Saturday, September 21, 2013

Major Barbara and uncouth bacilli

G.B. Shaw in 1909,
five years after writing Major Barbara
Have been re-reading GB Shaw’s Major Barbara.  I studied it for A-level English in 1966 and never gave it a second thought until I found it was being performed at the Abbey Theatre in Dublin, where we saw it last Saturday. Much to say about it, but now (oh no not again I hear you cry) I'm sticking to apostrophes.

Shaw called them “uncouth bacilli" and condemned them in the following terms:-

"The apostrophies [sic] in ain't, don't, haven't, etc., look so ugly that the most careful printing cannot make a page of colloquial dialogue as handsome as a page of classical dialogue. Besides, shan't should be sha"n't, if the wretched pedantry of indicating the elision is to be carried out. I have written aint, dont, havnt, shant, shouldnt and wont for twenty years with perfect impunity, using the apostrophe only where its omission would suggest another word: for example, hell for he'll. There is not the faintest reason for persisting in the ugly and silly trick of peppering pages with these uncouth bacilli. I also write thats, whats, lets, for the colloquial forms of that is, what is, let us; and I have not yet been prosecuted."

Now we'll look at a pivotal moment from Act II of Major Barbara, in the 1908 edition of Archibald Constable & Co, London. I've highlighted in green where he's left apostrophes out and in yellow where he's left them in. To my way of thinking it's a mess. Why some and not others?  Shaw doesn't even appear to have followed his own rules.  It's almost enough to make you join the Apostrophe Preservation Society.

BARBARA. Oh, youre too extravagant, papa. Bill offers twenty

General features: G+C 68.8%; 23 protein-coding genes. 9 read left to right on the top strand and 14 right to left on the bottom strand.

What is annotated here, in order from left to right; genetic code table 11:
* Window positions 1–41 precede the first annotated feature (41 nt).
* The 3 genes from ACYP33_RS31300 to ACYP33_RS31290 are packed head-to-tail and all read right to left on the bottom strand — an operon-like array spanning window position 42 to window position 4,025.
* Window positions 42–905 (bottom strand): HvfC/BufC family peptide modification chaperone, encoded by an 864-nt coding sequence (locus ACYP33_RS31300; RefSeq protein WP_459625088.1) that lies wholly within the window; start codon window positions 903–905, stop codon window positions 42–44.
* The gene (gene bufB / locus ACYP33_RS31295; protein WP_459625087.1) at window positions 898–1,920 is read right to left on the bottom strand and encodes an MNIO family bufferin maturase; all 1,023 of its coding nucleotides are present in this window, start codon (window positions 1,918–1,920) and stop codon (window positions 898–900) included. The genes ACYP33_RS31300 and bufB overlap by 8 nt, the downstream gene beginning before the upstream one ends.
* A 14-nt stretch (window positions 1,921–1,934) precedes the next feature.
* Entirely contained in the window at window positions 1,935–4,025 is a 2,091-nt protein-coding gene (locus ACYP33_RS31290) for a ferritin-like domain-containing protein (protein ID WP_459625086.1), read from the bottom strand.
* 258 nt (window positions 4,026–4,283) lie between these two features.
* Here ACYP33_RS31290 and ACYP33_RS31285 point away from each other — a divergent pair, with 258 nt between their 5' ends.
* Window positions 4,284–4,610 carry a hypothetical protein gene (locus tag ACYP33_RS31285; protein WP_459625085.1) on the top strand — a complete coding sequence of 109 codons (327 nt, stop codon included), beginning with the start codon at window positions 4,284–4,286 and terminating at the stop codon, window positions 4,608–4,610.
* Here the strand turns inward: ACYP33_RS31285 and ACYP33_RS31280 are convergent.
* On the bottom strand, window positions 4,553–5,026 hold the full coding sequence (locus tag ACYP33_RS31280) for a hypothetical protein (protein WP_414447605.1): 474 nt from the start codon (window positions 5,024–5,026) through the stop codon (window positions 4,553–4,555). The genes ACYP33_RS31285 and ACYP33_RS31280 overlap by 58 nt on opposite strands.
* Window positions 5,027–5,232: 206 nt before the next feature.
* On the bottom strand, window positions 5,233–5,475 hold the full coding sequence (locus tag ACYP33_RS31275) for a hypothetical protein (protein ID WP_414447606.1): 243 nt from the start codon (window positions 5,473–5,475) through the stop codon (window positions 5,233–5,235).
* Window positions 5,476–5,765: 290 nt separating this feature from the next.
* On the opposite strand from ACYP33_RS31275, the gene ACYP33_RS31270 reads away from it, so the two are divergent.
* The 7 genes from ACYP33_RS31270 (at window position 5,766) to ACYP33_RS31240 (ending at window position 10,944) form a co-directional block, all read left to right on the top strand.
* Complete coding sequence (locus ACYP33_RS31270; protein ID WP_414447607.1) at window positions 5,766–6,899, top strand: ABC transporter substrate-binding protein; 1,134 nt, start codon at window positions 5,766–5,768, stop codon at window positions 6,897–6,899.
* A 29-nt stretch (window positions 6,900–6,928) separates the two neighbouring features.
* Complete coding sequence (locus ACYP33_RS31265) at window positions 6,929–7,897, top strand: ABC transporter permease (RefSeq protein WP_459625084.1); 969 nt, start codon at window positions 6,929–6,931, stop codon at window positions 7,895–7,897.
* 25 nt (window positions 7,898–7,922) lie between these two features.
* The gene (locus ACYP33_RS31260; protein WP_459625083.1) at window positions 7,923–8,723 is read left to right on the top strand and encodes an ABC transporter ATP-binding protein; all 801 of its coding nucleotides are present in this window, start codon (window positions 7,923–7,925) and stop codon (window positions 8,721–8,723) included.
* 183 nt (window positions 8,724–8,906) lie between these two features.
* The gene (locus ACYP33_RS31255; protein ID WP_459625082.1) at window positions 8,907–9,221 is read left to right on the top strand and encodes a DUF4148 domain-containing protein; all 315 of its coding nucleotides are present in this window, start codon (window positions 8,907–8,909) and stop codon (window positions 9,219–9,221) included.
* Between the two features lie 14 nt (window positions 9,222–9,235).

pieces of silver. All you need offer is the other ten. That will
make the standard price to buy anybody who's for sale. I'm not;
and the Army's not. [To Bill] Youll never have another quiet
moment, Bill, until you come round to us. You cant stand out
against your salvation.

BILL ... Ive offered to pay. I can do no more.

Shaw didn't get everything right. When almost 89 years old he wrote a letter to The Times published on May 18, 1945, saying Irish premier de Valera was correct in calling on the German ambassador a few weeks earlier to present condolences on Hitler’s death. Shocking. Though technically de Valera was correct and Shaw was correct in saying he was correct. So maybe that’s not an example of Shaw being wrong after all.  But the apostrophe business is, imho. Link to my previous disquisition on apostrophes.

Notes: The Shaw quote is from "Notes on the Clarendon Press Rules for Compositors and Readers." The Author, 1901, quoted in

For an essay on the history of the apostrophe see the excellent Grammarphobia blog. It came into use in the 1500's, and the possessive apostrophe originally indicated a missing letter. 


  1. Shaw, as was his wont, stubbornly refused to include an apostrophe when writing "won't".

    I find it interesting that "lets" (as an abbreviation of "let us") has quietly slipped into acceptable use, but none of his other suggestions have. I wonder why.

  2. There's no logic in language. The supposition that there is frequently leads one astray.